Greetings, Times and Seasons bloggers!
I have been enjoying the discussion on T&S for months, reading here and there in between my own coursework, looking on from behind the glass as many of the visitors to T&S inevitably do. When Gordon invited me to guest blog, I was delighted with the prospect of sharing the same forum with the many rangy thinkers in this group.
(As a side bar, my own contribution to the “Six Degrees of Times and Seasons” thread is minimal but may be worth noting here: Nate and I were enrolled in the same history of philosophy sequence, taught by Jim Seibach and Jim F., at BYU, in 1993 or so. Kristine, Melissa, and I met in Provo in 2003 while they were studying in the Smith Institute summer fellowship program with Claudia Bushman. I worked for Jack Welch, Rosalynde’s father-in-law, for a few years. And, of course, Gordon is my Elders’ Quorum President here in Madison.)
My post takes its cue from a program broadcast on NPR the other night. The program was interviewing Karen Armstrong, the author of numerous books on the history of religion. Armstrong, you may recall, is a former Catholic nun who left the convent to study English literature at Oxford. She later returned to religion in authoring biographies of Buddha, Mohammad, and the best-selling A History of God. The program was a platform for Armstrong’s latest book, a personal memoir called The Spiral Staircase.
As Armstrong described her spiritual odyssey, I became increasingly attuned to the language of this very gifted scholar. Her words made me conscious of the divide separating Latter-day Saints from other faiths. Armstrong left the convent, she said, because she came to see Catholicism as a limitation. The daily routine, the restricting movement within the city, was confining enough, but she was talking about much more than the nun’s daily life. She came to see denominationalism itself as a limitation. The sacraments of the Catholic church could not possibility contain all the truth there was in the universe. There could not be one way back to God. After a bout with agnosticism, Armstrong found her truth in the more open and airy fields of literature and world religions. She now calls herself a “freelance monotheist,” worshipping God but adhering to no one tradition.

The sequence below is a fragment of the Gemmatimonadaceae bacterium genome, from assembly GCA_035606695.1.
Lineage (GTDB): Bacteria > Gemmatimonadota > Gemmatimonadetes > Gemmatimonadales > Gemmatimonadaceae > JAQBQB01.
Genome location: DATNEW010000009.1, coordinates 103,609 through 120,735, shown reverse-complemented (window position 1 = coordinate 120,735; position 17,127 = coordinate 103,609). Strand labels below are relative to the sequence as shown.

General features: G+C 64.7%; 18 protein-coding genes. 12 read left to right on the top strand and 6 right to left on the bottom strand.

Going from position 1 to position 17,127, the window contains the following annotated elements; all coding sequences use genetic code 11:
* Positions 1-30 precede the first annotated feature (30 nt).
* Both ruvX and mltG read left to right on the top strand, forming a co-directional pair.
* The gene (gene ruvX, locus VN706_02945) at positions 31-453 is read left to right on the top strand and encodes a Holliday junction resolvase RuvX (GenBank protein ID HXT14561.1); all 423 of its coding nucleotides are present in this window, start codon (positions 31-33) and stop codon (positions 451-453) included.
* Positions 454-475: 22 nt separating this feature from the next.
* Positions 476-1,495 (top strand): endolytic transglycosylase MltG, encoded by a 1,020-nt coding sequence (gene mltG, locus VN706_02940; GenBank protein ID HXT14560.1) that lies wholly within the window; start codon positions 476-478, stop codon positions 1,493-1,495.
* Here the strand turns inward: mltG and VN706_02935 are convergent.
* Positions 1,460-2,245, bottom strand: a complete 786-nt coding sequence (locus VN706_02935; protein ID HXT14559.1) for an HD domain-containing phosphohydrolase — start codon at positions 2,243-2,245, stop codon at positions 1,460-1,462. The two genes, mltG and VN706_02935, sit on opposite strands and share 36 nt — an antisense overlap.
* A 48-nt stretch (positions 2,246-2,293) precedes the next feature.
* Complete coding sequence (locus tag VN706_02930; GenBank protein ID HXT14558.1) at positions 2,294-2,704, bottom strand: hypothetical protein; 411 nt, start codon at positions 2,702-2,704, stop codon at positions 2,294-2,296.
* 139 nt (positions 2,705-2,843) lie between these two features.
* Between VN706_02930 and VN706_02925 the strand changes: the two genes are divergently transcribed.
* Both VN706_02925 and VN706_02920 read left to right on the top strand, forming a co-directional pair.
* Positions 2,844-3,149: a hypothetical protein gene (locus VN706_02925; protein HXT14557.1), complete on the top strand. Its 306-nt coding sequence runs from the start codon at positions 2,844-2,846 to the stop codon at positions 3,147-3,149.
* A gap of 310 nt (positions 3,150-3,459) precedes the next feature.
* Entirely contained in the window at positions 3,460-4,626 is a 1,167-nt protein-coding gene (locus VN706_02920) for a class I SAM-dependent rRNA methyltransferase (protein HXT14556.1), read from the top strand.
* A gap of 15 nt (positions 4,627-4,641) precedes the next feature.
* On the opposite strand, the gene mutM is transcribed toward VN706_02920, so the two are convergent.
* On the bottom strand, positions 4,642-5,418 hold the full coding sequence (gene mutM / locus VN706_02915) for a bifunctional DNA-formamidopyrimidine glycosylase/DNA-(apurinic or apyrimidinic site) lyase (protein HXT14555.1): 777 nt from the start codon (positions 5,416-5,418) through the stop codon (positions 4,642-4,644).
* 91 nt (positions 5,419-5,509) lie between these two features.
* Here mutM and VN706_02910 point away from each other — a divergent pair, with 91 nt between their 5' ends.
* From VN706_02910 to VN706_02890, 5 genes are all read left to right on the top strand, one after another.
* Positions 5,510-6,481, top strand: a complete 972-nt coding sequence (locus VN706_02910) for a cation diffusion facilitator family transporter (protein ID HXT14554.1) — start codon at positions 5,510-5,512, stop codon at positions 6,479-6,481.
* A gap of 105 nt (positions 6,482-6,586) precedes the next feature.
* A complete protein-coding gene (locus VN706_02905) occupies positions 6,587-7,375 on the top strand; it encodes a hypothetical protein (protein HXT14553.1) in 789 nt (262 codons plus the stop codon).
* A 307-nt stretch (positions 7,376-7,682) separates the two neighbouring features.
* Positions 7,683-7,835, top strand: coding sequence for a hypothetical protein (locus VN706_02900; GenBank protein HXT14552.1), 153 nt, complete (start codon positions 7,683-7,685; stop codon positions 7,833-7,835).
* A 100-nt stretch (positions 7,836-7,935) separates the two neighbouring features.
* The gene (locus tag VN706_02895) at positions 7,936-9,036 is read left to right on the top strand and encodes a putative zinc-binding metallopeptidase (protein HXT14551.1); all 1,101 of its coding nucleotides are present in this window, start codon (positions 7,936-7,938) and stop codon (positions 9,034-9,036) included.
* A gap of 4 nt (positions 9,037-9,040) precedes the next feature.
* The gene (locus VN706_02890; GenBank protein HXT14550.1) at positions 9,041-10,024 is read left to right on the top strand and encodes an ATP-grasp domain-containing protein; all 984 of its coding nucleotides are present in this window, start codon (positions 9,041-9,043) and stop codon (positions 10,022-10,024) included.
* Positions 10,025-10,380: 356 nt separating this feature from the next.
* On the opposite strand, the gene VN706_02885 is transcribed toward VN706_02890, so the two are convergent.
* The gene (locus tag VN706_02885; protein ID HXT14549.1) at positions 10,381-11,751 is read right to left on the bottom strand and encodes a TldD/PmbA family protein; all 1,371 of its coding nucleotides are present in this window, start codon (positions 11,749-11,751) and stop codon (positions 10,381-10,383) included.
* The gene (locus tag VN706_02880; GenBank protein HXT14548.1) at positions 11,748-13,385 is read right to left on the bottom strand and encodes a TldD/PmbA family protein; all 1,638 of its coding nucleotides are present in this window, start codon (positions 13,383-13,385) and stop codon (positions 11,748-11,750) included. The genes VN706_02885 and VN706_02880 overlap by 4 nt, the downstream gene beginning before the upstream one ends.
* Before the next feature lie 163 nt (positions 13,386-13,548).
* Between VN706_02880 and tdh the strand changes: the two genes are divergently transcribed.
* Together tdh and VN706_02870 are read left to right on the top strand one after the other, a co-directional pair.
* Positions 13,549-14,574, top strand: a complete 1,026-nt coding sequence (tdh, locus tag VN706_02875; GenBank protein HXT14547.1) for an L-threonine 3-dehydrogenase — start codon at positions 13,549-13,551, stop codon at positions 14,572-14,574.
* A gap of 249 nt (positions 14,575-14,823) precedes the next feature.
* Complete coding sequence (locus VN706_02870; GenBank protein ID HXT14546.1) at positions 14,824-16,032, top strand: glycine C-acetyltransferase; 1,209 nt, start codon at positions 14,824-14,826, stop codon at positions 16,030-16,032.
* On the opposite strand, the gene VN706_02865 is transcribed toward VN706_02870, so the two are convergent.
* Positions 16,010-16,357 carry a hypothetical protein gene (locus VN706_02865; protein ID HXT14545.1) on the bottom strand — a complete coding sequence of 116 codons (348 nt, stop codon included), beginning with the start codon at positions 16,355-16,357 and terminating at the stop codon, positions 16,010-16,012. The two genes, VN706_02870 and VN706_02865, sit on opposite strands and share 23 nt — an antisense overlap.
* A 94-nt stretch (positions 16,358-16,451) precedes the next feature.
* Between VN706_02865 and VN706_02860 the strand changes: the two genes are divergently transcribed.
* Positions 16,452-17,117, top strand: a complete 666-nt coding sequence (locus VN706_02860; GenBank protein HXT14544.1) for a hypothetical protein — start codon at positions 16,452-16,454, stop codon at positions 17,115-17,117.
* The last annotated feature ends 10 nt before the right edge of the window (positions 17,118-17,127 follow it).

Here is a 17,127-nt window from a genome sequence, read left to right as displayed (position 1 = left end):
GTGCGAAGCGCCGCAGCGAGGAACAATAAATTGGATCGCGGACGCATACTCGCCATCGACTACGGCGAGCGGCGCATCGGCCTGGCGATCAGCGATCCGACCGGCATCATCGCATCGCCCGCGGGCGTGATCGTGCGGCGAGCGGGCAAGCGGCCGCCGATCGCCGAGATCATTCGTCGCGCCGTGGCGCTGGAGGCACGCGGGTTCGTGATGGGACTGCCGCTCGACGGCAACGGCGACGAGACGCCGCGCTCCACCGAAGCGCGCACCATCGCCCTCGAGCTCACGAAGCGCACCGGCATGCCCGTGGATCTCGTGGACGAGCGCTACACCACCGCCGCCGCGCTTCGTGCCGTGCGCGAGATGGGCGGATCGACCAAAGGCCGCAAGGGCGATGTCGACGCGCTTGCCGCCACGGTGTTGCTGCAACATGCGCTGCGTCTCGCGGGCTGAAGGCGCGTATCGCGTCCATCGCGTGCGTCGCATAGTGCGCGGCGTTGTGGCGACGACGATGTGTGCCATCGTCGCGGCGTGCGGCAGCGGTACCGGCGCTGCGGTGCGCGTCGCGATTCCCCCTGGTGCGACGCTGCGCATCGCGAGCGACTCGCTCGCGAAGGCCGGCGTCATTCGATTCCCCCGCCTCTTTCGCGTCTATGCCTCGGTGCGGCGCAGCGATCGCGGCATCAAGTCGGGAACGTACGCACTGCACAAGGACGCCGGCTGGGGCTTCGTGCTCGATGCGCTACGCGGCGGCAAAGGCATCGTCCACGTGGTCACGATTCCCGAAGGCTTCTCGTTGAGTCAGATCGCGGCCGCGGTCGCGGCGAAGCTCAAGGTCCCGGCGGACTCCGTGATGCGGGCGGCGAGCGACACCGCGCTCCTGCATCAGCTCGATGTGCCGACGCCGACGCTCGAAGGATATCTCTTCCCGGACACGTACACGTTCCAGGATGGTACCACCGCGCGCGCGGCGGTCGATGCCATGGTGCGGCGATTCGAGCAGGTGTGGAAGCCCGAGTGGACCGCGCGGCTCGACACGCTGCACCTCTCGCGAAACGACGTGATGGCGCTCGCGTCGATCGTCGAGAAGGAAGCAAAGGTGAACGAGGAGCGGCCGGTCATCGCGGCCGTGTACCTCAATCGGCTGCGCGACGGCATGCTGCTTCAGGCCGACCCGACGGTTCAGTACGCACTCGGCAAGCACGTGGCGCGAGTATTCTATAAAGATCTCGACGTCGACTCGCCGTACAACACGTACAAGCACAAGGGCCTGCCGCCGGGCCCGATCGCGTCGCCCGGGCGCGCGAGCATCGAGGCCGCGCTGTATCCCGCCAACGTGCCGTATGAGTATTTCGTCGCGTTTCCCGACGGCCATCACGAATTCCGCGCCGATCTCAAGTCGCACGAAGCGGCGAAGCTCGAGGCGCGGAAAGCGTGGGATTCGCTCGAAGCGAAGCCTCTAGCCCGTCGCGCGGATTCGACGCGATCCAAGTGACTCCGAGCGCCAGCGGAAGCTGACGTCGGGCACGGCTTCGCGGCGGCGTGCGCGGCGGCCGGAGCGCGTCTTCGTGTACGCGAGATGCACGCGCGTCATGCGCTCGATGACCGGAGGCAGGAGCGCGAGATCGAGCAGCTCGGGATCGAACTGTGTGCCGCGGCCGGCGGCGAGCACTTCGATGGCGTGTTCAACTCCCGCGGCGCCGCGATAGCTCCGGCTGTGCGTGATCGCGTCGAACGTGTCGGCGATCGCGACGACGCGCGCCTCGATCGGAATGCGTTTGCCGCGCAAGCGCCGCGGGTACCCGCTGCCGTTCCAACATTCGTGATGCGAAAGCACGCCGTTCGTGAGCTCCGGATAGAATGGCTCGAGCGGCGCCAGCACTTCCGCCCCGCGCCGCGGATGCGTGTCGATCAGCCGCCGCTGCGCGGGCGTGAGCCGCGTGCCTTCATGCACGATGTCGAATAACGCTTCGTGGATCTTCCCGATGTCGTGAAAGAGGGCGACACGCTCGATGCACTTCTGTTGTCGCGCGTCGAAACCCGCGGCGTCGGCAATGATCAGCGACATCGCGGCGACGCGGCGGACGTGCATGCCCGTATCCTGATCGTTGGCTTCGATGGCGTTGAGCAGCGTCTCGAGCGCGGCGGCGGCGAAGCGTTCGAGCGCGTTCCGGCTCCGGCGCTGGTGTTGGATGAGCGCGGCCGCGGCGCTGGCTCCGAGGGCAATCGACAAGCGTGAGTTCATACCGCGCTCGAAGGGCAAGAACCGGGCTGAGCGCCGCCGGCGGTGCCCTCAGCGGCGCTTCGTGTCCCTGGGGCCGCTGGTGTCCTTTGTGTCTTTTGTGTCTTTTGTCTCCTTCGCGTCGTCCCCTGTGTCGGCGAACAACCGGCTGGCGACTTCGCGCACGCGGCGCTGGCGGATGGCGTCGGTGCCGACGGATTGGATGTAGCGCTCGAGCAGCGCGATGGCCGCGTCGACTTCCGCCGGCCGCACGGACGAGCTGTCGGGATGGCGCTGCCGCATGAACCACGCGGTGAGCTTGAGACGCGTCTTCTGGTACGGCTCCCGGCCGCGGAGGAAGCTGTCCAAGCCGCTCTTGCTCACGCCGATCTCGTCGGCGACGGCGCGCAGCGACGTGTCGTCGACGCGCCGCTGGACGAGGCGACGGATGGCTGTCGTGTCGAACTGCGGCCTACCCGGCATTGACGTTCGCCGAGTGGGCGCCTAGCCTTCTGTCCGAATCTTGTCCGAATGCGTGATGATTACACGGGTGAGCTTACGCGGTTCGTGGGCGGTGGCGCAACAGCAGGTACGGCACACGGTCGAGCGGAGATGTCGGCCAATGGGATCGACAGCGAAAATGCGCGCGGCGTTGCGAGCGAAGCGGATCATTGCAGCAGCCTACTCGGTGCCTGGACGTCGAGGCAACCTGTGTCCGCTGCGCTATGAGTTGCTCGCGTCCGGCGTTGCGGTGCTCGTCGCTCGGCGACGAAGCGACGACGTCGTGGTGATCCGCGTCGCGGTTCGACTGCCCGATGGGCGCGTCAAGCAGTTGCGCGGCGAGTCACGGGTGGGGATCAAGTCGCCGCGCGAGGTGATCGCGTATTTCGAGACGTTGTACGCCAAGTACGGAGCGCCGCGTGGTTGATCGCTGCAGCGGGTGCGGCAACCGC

I see Armstrong’s choice to leave organized religion as symptomatic of a larger movement in Western and perhaps even world history. The issue is not new, of course, but it is does seem to be accelerating. Intellectual people are not just disenchanted with authority; they are disenchanted with the totalizing claims of authority. They have come to treat as suspect any organization (and especially corporations) who claims special access to truth. They do not want a religion with seven sacraments; they want a religion with no sacraments, or a religion where anyone can define what a sacrament is or can be. People do not want to be confined. They want to be “freelancers.”
Mormon intellectuals, in my view, are especially vulnerable to becoming freelancers. The faith claims of Mormonism push aside other claims to authority. And the church demands many hours of our time, sometimes to the exclusion of the intellectual activities we crave–activities like reading English literature and studying world religions. The question is, how do we keep from becoming embittered? how do we resist the intellectual impulse of our time that sees organized religion as a burdensome yoke to be thrown off?